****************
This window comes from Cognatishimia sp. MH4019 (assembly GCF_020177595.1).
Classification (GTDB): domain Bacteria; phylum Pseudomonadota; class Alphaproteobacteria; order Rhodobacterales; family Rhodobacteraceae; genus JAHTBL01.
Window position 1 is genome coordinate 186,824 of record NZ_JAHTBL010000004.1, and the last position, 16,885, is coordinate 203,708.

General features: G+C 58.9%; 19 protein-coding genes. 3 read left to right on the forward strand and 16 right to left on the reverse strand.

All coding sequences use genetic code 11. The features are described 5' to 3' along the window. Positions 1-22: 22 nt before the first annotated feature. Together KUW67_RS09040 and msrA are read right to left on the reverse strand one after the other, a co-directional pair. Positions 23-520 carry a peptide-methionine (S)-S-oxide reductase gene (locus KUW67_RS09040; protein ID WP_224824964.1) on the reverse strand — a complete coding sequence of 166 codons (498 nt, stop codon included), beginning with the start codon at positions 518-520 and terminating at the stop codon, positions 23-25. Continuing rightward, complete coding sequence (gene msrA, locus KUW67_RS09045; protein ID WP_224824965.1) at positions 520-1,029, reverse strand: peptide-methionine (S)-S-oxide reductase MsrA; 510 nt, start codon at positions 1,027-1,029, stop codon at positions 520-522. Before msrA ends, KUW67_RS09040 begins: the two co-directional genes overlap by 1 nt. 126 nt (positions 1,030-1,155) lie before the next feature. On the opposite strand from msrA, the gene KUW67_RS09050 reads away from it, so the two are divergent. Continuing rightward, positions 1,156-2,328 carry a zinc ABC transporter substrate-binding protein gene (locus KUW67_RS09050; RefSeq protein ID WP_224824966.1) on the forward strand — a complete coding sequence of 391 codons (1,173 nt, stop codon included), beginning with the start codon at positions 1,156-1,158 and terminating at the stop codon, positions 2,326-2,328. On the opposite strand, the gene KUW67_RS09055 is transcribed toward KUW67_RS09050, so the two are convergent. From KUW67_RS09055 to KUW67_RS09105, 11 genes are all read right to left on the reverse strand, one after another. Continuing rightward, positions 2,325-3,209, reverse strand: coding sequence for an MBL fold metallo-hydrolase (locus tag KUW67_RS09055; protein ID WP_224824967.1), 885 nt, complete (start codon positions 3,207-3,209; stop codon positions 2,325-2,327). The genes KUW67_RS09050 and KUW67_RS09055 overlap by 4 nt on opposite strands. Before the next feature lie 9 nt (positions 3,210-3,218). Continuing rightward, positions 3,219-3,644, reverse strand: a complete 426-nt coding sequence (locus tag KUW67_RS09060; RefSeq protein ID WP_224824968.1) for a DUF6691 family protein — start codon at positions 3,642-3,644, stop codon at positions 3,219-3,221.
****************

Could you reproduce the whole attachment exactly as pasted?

This window comes from Cognatishimia sp. MH4019 (assembly GCF_020177595.1).
Classification (GTDB): domain Bacteria; phylum Pseudomonadota; class Alphaproteobacteria; order Rhodobacterales; family Rhodobacteraceae; genus JAHTBL01.
Window position 1 is genome coordinate 186,824 of record NZ_JAHTBL010000004.1, and the last position, 16,885, is coordinate 203,708.

General features: G+C 58.9%; 19 protein-coding genes. 3 read left to right on the forward strand and 16 right to left on the reverse strand.

All coding sequences use genetic code 11. The features are described 5' to 3' along the window. Positions 1-22: 22 nt before the first annotated feature. Together KUW67_RS09040 and msrA are read right to left on the reverse strand one after the other, a co-directional pair. Positions 23-520 carry a peptide-methionine (S)-S-oxide reductase gene (locus KUW67_RS09040; protein ID WP_224824964.1) on the reverse strand — a complete coding sequence of 166 codons (498 nt, stop codon included), beginning with the start codon at positions 518-520 and terminating at the stop codon, positions 23-25. Continuing rightward, complete coding sequence (gene msrA, locus KUW67_RS09045; protein ID WP_224824965.1) at positions 520-1,029, reverse strand: peptide-methionine (S)-S-oxide reductase MsrA; 510 nt, start codon at positions 1,027-1,029, stop codon at positions 520-522. Before msrA ends, KUW67_RS09040 begins: the two co-directional genes overlap by 1 nt. 126 nt (positions 1,030-1,155) lie before the next feature. On the opposite strand from msrA, the gene KUW67_RS09050 reads away from it, so the two are divergent. Continuing rightward, positions 1,156-2,328 carry a zinc ABC transporter substrate-binding protein gene (locus KUW67_RS09050; RefSeq protein ID WP_224824966.1) on the forward strand — a complete coding sequence of 391 codons (1,173 nt, stop codon included), beginning with the start codon at positions 1,156-1,158 and terminating at the stop codon, positions 2,326-2,328. On the opposite strand, the gene KUW67_RS09055 is transcribed toward KUW67_RS09050, so the two are convergent. From KUW67_RS09055 to KUW67_RS09105, 11 genes are all read right to left on the reverse strand, one after another. Continuing rightward, positions 2,325-3,209, reverse strand: coding sequence for an MBL fold metallo-hydrolase (locus tag KUW67_RS09055; protein ID WP_224824967.1), 885 nt, complete (start codon positions 3,207-3,209; stop codon positions 2,325-2,327). The genes KUW67_RS09050 and KUW67_RS09055 overlap by 4 nt on opposite strands. Before the next feature lie 9 nt (positions 3,210-3,218). Continuing rightward, positions 3,219-3,644, reverse strand: a complete 426-nt coding sequence (locus tag KUW67_RS09060; RefSeq protein ID WP_224824968.1) for a DUF6691 family protein — start codon at positions 3,642-3,644, stop codon at positions 3,219-3,221.